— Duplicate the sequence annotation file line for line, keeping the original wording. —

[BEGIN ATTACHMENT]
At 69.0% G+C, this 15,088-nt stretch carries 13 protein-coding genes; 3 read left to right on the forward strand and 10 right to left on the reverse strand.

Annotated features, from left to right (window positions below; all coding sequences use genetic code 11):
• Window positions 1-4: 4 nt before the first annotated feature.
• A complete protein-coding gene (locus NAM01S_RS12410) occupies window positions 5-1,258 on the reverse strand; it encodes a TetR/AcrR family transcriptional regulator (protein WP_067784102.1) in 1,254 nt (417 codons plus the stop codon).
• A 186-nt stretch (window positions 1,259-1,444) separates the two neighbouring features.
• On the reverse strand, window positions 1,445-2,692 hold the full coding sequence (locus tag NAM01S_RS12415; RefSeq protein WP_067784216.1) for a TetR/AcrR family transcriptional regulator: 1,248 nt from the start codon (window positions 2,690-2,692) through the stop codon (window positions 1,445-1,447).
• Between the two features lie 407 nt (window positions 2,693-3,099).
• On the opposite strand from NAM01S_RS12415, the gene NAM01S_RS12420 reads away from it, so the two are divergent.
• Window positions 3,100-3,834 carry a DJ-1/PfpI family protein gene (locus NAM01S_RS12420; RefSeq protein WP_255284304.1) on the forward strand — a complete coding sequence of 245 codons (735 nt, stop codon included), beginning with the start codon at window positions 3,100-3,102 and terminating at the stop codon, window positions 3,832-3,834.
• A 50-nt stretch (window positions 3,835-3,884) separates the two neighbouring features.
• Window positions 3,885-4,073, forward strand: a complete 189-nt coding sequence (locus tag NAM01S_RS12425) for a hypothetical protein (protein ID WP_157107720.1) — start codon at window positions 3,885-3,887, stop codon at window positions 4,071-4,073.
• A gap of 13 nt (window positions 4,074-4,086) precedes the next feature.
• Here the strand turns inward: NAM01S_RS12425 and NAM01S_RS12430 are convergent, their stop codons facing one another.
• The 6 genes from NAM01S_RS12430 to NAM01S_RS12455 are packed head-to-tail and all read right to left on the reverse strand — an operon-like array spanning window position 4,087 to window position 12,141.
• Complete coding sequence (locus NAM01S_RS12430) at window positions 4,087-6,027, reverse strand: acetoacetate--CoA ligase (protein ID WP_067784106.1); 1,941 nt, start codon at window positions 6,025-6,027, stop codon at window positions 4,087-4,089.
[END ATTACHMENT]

At 69.0% G+C, this 15,088-nt stretch carries 13 protein-coding genes; 3 read left to right on the forward strand and 10 right to left on the reverse strand.

Annotated features, from left to right (window positions below; all coding sequences use genetic code 11):
• Window positions 1-4: 4 nt before the first annotated feature.
• A complete protein-coding gene (locus NAM01S_RS12410) occupies window positions 5-1,258 on the reverse strand; it encodes a TetR/AcrR family transcriptional regulator (protein WP_067784102.1) in 1,254 nt (417 codons plus the stop codon).
• A 186-nt stretch (window positions 1,259-1,444) separates the two neighbouring features.
• On the reverse strand, window positions 1,445-2,692 hold the full coding sequence (locus tag NAM01S_RS12415; RefSeq protein WP_067784216.1) for a TetR/AcrR family transcriptional regulator: 1,248 nt from the start codon (window positions 2,690-2,692) through the stop codon (window positions 1,445-1,447).
• Between the two features lie 407 nt (window positions 2,693-3,099).
• On the opposite strand from NAM01S_RS12415, the gene NAM01S_RS12420 reads away from it, so the two are divergent.
• Window positions 3,100-3,834 carry a DJ-1/PfpI family protein gene (locus NAM01S_RS12420; RefSeq protein WP_255284304.1) on the forward strand — a complete coding sequence of 245 codons (735 nt, stop codon included), beginning with the start codon at window positions 3,100-3,102 and terminating at the stop codon, window positions 3,832-3,834.
• A 50-nt stretch (window positions 3,835-3,884) separates the two neighbouring features.
• Window positions 3,885-4,073, forward strand: a complete 189-nt coding sequence (locus tag NAM01S_RS12425) for a hypothetical protein (protein ID WP_157107720.1) — start codon at window positions 3,885-3,887, stop codon at window positions 4,071-4,073.
• A gap of 13 nt (window positions 4,074-4,086) precedes the next feature.
• Here the strand turns inward: NAM01S_RS12425 and NAM01S_RS12430 are convergent, their stop codons facing one another.
• The 6 genes from NAM01S_RS12430 to NAM01S_RS12455 are packed head-to-tail and all read right to left on the reverse strand — an operon-like array spanning window position 4,087 to window position 12,141.
• Complete coding sequence (locus NAM01S_RS12430) at window positions 4,087-6,027, reverse strand: acetoacetate--CoA ligase (protein ID WP_067784106.1); 1,941 nt, start codon at window positions 6,025-6,027, stop codon at window positions 4,087-4,089.